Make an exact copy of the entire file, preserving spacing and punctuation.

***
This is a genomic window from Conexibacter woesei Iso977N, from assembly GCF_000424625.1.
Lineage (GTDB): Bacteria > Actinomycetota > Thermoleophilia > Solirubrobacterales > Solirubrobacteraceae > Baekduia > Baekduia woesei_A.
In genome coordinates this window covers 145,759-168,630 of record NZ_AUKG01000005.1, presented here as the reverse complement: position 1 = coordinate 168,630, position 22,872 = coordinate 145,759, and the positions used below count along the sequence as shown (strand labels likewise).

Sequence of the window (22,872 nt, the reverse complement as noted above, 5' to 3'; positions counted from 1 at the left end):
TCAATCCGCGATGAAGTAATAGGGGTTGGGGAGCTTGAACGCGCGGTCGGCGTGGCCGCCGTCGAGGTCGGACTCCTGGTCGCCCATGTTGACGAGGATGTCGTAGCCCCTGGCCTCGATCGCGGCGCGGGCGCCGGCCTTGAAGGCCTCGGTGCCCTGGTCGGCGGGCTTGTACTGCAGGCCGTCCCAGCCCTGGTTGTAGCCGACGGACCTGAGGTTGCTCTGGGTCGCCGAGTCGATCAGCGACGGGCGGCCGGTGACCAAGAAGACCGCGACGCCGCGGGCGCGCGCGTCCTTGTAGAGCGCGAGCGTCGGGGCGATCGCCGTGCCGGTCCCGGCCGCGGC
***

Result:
This is a genomic window from Conexibacter woesei Iso977N, from assembly GCF_000424625.1.
Lineage (GTDB): Bacteria > Actinomycetota > Thermoleophilia > Solirubrobacterales > Solirubrobacteraceae > Baekduia > Baekduia woesei_A.
In genome coordinates this window covers 145,759-168,630 of record NZ_AUKG01000005.1, presented here as the reverse complement: position 1 = coordinate 168,630, position 22,872 = coordinate 145,759, and the positions used below count along the sequence as shown (strand labels likewise).

Sequence of the window (22,872 nt, the reverse complement as noted above, 5' to 3'; positions counted from 1 at the left end):
TCAATCCGCGATGAAGTAATAGGGGTTGGGGAGCTTGAACGCGCGGTCGGCGTGGCCGCCGTCGAGGTCGGACTCCTGGTCGCCCATGTTGACGAGGATGTCGTAGCCCCTGGCCTCGATCGCGGCGCGGGCGCCGGCCTTGAAGGCCTCGGTGCCCTGGTCGGCGGGCTTGTACTGCAGGCCGTCCCAGCCCTGGTTGTAGCCGACGGACCTGAGGTTGCTCTGGGTCGCCGAGTCGATCAGCGACGGGCGGCCGGTGACCAAGAAGACCGCGACGCCGCGGGCGCGCGCGTCCTTGTAGAGCGCGAGCGTCGGGGCGATCGCCGTGCCGGTCCCGGCCGCGGC